By Nicosia Smith
Believe it or not.
It is not only for business meetings, silverware or designer clothing that the crème de la crème goes to Madison Avenue.
Beyond the retail blitz and high-end café establishments, tucked away in town houses are Madison’s galleries. Some permanent and others a passing exhibit, for a day or two.
Sometimes, you are alerted to them in a New York Times cluster advertisement. Or it may simply be a sign on the sidewalk.
Like the sign outside the 1016 Madison Avenue town house last month; boldly announcing an African and Oceanic art exhibit.
As you peered through the glass doors at 1016 Madison Avenue, a curious look of – ‘I want to get in,’ led to a ‘buzzzzz’ – and an unlocked door.
True to the poster on the sidewalk – amid tall potted green plants and under just bright enough lights, walking into the foyer you come face to face with: carved masks, headrests, figures, pottery, weapons, seats and textiles. Ancient art from New Guinea, Ghana, Ivory Coast, Congo and Guinea-Bissau lining the walls, sitting on metal stands or were encased in glass showcases. The detailed and intricate works mesmerized and spiked the curiosity.
The art work grabs you in. While the welcoming faces and eager eyes of the organizers and exhibitors, bid you to go further in and up, that is, to the second floor. And we did just that, the executives and passersby alike.
In this multifaceted art environment, one still felt connected to the single theme, which lend itself to an easy flow.
Stretched out in his chair and at times hunched over a computer is co- organizer Amyas Naegele, of Amyas Naegele Fine Art Bases Ltd. An art restorer and private collector, he is among the over ten exhibitors at this Madison town house.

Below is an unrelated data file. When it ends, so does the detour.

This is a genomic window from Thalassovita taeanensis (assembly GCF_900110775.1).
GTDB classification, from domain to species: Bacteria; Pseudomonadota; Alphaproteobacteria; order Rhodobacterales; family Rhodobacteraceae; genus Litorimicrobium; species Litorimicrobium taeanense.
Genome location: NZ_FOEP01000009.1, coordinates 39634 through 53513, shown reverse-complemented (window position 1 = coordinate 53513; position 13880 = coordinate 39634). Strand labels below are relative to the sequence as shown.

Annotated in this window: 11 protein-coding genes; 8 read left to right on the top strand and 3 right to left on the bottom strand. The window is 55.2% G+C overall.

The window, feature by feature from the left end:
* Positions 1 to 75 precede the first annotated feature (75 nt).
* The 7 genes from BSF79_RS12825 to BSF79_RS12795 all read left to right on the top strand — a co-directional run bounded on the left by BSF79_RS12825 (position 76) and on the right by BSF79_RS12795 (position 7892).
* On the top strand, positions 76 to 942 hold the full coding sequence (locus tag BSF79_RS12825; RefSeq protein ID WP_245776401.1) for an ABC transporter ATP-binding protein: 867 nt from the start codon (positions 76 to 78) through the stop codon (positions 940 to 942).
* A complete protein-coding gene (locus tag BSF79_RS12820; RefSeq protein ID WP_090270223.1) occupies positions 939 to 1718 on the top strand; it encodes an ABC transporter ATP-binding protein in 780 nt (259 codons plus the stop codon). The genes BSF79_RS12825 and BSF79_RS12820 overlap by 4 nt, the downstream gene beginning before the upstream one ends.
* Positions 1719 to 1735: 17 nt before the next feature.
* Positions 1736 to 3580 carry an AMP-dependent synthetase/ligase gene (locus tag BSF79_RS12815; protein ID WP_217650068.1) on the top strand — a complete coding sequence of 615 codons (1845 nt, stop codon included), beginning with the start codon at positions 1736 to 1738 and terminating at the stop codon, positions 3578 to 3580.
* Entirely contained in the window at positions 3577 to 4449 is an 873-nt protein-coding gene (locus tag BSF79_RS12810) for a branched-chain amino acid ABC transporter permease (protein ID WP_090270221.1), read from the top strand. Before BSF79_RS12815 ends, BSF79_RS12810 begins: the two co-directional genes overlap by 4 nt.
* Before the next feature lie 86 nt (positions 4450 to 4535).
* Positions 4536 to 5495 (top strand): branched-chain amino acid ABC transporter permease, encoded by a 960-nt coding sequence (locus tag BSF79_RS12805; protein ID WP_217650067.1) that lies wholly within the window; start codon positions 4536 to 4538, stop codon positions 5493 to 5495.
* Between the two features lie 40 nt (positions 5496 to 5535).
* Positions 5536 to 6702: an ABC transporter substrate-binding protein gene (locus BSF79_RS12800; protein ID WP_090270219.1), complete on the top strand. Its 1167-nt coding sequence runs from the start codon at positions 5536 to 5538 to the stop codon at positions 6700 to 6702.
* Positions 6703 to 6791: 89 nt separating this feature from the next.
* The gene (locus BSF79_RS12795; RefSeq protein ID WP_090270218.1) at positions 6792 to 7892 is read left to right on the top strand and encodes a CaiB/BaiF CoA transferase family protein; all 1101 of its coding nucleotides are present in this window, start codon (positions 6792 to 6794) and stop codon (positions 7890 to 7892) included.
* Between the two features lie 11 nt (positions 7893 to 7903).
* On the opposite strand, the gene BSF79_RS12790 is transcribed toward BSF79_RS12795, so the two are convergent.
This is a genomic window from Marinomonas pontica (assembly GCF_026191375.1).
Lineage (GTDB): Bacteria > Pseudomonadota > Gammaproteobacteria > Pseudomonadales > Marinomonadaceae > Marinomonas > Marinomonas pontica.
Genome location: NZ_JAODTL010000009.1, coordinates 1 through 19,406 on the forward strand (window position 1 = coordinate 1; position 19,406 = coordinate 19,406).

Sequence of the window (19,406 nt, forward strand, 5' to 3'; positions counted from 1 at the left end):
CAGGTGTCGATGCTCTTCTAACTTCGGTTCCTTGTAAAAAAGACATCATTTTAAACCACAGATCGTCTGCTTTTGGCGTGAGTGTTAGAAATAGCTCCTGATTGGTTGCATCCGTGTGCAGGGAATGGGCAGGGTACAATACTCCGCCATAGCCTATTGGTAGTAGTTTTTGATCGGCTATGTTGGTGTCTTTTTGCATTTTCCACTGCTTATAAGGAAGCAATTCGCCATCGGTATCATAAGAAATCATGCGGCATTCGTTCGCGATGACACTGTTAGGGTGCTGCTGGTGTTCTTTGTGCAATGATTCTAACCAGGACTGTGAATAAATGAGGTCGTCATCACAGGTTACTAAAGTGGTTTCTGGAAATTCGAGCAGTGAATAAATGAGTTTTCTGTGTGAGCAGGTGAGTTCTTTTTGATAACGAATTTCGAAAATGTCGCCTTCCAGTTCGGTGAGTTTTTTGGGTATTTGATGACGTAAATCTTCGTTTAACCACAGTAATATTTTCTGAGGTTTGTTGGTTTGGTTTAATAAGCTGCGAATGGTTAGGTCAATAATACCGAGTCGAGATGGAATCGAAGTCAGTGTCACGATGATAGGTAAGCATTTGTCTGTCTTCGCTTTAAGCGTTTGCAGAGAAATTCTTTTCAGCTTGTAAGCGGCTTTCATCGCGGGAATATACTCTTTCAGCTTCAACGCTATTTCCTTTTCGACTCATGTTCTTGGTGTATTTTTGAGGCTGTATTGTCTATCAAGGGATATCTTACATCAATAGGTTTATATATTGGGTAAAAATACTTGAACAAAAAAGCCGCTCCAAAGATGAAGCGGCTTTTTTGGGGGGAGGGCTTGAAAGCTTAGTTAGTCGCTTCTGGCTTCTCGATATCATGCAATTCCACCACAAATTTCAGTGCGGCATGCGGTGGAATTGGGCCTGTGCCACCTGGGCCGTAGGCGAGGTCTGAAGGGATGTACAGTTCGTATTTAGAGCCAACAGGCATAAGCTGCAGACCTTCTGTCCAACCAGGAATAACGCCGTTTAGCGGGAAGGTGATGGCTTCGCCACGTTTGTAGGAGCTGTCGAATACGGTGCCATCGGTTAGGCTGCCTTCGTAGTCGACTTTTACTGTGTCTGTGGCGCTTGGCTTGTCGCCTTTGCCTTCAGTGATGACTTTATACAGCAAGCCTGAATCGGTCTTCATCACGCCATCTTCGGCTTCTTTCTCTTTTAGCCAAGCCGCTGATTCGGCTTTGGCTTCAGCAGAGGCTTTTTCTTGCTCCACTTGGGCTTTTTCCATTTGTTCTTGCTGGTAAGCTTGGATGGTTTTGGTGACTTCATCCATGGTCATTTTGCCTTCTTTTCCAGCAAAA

Naegele reference the scene to a coming together of, “What we call like-minded dealers…whose work, whose collections complement each other.” We wanted to be able to exhibit art from the Americas, Africa and Oceana – non-European ethnic art, Naegele said. Currently there are no members exhibiting pre-Columbian art or ancient American art. “Maybe someone will come along showing pre-Columbian art in the future,” he says.
These dealers last year became MATA, Madison Ancient and Tribal Art, but they have not developed to the point where there is a solid membership. MATA’s dealers include private collectors buying over several months, or others with weekly clientage looking for and trading art or have fulltime jobs.
In the upper and lower floors of the town house, these exhibitors were verbal encyclopedias, telling the background stories behind the pieces.
Holding up a wooden miniature doll towards the light, with an examiners’ eye, one exhibitor exclaimed, “Isn’t she beautiful,” as if confirming a known fact.
Looking at the miniature wooden fertility doll with piercings on her chest, face and back that resembled a cross, which I was told was not and protruding naked breast, you may not know what to think. Solution, ask. And since the exhibitors were so familiar with their pieces background information was plentiful. The one on one conversation with the exhibitors added an extra meaningfulness to the art displayed.
“This is our third session here. And this is the first time we have done a show in the autumn but we will see how it goes.”
So next May, at 1016 Madison Avenue, take a journey through ancient Africa with MATA.